“Do this in remembrance of me.”
Perhaps no words are more closely associated with Communion. Communion is, if nothing else, a time of remembering Jesus Christ.
Many people are surprised, or at least confused, by Paul’s teachings in 1 Corinthians 10:16, 17. Here he teaches that the cup is a participation or sharing in the blood of Christ and the bread is a participation or sharing in the body of Christ. To some, this sounds too close to medieval ideas that had the cup and loaf actually changing into the blood and body of Christ.
On the other hand, for us, remembering something is just thinking about it or recalling some half-forgotten piece of information with renewed clarity. So we may conclude we need to be prompted regularly to think about Jesus on the cross, lest we forget the whole idea. To speak of sharing in the blood and body of Christ suggests something quite different to us than remembering Christ.
A key to unlocking the Bible’s meaning is to look at how God’s Word connects remembering with participating. To many, remembering is little more than thinking about something. To God, remembering also involves actively doing something.
God remembered Noah (Genesis 8:1), and the waters of the great flood began to recede.
God remembered Abraham and saved Lot (Genesis 19:22).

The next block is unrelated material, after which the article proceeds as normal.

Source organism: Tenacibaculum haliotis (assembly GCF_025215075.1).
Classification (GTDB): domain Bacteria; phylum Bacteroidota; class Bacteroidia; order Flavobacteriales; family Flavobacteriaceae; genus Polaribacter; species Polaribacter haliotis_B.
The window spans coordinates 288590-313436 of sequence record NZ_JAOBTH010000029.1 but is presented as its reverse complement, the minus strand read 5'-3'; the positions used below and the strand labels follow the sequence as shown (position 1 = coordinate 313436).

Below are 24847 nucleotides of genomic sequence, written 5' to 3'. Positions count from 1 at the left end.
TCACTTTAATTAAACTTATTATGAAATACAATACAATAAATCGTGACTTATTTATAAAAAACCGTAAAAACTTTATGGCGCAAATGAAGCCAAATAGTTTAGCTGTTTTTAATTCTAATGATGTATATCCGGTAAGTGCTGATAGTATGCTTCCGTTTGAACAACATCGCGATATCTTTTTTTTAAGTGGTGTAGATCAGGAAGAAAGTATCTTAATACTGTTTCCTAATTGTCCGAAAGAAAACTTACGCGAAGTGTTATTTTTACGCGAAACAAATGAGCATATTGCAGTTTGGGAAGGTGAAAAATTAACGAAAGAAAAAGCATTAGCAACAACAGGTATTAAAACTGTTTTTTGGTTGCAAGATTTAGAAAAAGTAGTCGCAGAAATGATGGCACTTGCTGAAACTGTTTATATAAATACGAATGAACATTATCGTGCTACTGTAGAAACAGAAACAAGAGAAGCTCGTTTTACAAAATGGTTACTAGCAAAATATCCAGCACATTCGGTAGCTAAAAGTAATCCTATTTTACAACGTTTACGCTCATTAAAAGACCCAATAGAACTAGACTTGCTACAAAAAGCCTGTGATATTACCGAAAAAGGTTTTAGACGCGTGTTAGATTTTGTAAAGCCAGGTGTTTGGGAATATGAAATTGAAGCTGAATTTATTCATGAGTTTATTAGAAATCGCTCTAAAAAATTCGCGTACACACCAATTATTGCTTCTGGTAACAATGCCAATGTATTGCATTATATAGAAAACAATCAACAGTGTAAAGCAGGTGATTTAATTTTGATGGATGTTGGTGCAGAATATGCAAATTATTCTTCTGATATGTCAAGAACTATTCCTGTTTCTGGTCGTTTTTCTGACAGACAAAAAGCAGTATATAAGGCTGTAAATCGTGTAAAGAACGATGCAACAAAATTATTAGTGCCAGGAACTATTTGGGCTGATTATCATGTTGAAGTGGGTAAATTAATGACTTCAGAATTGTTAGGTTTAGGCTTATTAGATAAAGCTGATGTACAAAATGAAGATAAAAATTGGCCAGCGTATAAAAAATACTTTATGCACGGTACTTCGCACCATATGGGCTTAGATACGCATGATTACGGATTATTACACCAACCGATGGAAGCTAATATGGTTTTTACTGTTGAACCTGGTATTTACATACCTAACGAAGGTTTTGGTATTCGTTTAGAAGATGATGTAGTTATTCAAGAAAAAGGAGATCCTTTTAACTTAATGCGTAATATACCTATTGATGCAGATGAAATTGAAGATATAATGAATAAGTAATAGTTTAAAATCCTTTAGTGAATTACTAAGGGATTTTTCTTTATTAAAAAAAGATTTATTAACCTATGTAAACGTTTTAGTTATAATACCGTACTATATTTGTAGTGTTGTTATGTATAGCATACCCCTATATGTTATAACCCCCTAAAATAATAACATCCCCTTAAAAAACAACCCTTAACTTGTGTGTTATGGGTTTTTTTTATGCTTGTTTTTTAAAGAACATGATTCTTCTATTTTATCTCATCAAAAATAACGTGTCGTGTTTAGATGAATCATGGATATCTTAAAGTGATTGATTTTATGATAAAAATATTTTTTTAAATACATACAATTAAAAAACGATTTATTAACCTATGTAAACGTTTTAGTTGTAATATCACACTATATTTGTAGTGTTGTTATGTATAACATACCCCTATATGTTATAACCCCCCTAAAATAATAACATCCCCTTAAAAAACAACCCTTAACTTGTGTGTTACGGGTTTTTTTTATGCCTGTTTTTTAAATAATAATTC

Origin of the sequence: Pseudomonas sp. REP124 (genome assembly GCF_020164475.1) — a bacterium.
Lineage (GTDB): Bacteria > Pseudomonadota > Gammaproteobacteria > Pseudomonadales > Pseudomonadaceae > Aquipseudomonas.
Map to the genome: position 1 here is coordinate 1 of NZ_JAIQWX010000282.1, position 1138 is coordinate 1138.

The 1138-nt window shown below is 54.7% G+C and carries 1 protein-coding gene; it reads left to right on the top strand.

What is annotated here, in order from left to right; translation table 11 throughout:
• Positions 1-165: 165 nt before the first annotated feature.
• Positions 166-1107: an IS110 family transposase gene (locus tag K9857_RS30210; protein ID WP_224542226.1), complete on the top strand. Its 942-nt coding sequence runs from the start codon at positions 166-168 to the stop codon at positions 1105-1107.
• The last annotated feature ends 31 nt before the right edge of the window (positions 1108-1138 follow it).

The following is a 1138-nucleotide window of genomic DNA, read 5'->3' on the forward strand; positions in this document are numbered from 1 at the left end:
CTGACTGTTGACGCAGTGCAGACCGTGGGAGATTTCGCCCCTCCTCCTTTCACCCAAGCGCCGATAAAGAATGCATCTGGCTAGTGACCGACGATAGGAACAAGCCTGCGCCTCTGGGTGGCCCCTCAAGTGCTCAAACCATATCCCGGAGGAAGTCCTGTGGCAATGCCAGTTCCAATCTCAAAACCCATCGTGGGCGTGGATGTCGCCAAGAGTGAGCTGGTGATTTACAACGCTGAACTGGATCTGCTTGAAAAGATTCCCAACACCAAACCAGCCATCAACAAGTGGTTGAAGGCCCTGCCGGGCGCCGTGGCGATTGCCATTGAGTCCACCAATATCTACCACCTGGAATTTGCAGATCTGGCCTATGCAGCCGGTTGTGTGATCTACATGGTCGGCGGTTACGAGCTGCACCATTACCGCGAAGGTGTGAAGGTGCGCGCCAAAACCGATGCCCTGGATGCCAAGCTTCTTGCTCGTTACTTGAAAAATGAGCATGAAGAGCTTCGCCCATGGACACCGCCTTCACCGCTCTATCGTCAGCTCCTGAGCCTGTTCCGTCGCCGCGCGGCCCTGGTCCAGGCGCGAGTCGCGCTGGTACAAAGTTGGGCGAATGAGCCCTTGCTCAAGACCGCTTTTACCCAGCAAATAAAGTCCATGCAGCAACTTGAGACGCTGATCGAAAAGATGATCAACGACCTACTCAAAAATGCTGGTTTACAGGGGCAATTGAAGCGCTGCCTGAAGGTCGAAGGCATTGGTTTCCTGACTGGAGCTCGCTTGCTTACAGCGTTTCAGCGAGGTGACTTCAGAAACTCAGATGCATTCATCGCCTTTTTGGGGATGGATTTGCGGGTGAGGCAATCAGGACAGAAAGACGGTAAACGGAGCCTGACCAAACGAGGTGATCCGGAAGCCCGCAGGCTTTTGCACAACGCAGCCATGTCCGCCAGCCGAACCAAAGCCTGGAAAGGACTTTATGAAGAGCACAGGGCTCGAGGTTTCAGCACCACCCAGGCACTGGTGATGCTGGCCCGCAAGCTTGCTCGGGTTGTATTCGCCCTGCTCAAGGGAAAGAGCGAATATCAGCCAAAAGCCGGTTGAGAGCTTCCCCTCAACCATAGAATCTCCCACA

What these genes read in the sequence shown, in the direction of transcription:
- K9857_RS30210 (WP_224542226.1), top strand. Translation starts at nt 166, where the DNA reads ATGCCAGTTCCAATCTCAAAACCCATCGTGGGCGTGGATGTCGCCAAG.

God remembered Hannah (1 Samuel 1:11, 19), and she conceived a child.
When God declares he will no longer remember our sins (Jeremiah 31:34 and Hebrews 10:17), he does not mean he forgets our past deeds (God is all-knowing). It means God will not act on those sins by condemning us.
When Paul writes to Timothy, “Remem-ber Jesus Christ” (2 Timothy 2:8), he is calling upon Timothy to be actively involved with Jesus Christ in every part of his life.
“Do this in remembrance of me,” means not only to think about Jesus, but also to actively share in his life. In the biblical sense, remembering is both thinking and touching.
The term we often use to describe this aspect of worship, Communion, is based on the King James Version wording of 1 Corinthians 10:16. The original word, koinonia, can also be translated participation or sharing or fellowship. In the loaf and the cup we share in Christ, even as Christ shares in us. In this meal, we can fellowship with one another as a community of believers. But, even more importantly, we can fellowship with God through Christ.
Tom Lawson is a professor at Ozark Christian College in Joplin, Missouri.